Visible and Valuable Writing: A Case for Inviting Web Writing Histories into Composition Courses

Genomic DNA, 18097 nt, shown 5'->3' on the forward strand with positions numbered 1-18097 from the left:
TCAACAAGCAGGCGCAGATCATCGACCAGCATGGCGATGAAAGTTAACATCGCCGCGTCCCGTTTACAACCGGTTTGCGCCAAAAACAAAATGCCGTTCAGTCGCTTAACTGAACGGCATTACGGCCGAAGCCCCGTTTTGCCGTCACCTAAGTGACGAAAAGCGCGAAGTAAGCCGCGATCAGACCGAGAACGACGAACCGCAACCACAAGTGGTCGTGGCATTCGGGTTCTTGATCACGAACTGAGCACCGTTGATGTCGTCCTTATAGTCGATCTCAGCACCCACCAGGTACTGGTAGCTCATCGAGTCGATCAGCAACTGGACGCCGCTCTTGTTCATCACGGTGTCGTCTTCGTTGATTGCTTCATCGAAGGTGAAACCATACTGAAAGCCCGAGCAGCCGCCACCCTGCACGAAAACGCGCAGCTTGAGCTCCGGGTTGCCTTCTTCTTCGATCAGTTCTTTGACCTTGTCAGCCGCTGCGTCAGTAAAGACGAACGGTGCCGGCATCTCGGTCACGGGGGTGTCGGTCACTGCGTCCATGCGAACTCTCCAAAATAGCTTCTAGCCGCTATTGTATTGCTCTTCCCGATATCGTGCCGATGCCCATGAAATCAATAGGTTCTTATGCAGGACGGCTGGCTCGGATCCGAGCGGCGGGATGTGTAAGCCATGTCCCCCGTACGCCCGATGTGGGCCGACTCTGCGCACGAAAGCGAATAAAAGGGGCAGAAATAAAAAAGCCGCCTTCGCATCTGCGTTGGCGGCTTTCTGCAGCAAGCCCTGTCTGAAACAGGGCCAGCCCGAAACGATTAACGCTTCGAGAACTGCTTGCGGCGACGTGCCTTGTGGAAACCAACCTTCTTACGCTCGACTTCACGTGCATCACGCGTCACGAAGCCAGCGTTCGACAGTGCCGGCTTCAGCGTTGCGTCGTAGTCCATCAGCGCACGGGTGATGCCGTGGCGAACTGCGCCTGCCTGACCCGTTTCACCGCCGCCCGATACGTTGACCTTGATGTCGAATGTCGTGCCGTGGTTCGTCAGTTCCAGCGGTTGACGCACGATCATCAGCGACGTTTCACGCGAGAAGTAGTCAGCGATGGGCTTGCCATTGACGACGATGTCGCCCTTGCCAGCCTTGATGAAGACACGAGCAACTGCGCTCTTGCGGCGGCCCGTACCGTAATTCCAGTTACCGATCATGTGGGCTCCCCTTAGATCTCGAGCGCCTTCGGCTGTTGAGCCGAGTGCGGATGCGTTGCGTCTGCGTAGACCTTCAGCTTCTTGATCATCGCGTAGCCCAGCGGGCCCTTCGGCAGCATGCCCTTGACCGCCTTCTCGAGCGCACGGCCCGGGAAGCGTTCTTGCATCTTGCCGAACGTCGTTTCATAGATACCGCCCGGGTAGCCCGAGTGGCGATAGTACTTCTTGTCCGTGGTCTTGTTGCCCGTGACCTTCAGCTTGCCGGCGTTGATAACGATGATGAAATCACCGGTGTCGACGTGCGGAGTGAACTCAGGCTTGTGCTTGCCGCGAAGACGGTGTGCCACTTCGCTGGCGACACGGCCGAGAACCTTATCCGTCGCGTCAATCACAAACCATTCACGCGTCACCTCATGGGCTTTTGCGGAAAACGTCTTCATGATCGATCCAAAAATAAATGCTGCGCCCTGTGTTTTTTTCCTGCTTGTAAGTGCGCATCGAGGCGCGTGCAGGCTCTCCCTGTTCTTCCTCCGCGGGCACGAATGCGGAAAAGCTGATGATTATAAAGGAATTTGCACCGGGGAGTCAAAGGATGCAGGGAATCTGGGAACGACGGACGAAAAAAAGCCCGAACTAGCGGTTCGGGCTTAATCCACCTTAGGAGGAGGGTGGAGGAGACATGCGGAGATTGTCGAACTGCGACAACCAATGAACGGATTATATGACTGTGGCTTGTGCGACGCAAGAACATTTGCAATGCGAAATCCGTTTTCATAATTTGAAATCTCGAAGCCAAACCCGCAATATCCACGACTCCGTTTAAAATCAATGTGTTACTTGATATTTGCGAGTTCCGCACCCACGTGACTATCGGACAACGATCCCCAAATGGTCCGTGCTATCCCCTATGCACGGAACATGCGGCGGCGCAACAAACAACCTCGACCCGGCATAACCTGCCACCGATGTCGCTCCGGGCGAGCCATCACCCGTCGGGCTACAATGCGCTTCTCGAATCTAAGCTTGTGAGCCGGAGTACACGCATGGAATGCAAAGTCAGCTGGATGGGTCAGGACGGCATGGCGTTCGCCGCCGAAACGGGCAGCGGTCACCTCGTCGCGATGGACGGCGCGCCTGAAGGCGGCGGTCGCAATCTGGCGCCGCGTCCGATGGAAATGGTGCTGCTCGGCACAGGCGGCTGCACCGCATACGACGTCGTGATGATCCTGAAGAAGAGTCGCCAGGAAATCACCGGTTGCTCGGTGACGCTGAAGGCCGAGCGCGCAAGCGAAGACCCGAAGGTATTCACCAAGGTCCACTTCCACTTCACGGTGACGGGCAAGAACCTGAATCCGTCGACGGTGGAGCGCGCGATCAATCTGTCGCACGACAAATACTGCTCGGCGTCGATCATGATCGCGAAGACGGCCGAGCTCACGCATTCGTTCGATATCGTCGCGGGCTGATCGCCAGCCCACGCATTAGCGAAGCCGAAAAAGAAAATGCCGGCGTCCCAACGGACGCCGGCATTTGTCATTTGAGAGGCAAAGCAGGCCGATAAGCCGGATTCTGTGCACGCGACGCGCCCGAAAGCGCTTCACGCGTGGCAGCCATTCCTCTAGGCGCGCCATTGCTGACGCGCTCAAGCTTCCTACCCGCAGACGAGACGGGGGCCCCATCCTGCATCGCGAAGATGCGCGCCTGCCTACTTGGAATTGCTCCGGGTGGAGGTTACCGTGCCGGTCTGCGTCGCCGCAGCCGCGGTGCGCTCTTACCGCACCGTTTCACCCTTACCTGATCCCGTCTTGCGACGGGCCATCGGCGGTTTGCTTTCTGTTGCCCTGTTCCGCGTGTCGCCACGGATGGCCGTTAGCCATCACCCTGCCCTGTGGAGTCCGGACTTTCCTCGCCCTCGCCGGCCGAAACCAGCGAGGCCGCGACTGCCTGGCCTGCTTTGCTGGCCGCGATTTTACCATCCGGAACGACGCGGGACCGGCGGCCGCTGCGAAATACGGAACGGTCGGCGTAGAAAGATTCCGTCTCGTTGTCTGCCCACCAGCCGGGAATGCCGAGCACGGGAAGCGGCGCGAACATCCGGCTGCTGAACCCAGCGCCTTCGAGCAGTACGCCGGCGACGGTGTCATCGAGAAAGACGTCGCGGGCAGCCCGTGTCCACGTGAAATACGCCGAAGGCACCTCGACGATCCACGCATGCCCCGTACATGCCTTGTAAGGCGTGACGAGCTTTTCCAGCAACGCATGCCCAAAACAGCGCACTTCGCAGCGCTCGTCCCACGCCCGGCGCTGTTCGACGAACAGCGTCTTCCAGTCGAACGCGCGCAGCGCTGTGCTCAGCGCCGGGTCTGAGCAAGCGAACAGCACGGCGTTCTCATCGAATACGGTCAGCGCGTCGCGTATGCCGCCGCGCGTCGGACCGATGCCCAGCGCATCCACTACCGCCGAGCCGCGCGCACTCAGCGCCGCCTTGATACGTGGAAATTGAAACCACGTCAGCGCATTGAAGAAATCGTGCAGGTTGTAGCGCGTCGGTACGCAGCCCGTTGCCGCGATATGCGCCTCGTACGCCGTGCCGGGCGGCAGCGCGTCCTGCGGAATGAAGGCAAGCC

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This research takes as its premise a pair of accepted and connected truths in composition studies. First, mediation of student writing practices—the central action of any composition classroom—is accomplished only through engagement. Second, those practices, however abstruse, do not exist in isolation: they are the products of writers, who are the products of the environments from which they emerge. This thesis seeks to employ one of those environments, one in which 21st century students are entrenched, as a means to accomplish that necessary engagement with student writing processes: the web. The stages of the writing process are indistinct and discursive, and they are approached differently by the scholars of each equally nebulous movement in composition studies. This study systematically delineates the tenets of those movements, introduces hallmark features of the present-day web, and asserts the merits of using Activity Theory and Actor Network theory as lenses for foregrounding the importance of writing technologies as detailed and unique mediators of writing actions. It suggests, then, relocating stages of the writing process to online spaces. Next, the results of discourse analysis performed on student activity in a First Year Composition course, in which online discussion boards were constructed as informal writing spaces, are presented. The results validate the conviction that transferable writing skills are successfully fostered when writing spaces are not foreign, but are instead carefully designed to acknowledge the characteristics of the web environment comfortably inhabited by 21st century students; finally, examples of the benefits of such design are demonstrated in discussions of the Web 2.0 hallmarks of perpetual beta, crowdsourcing, and folksonomies.
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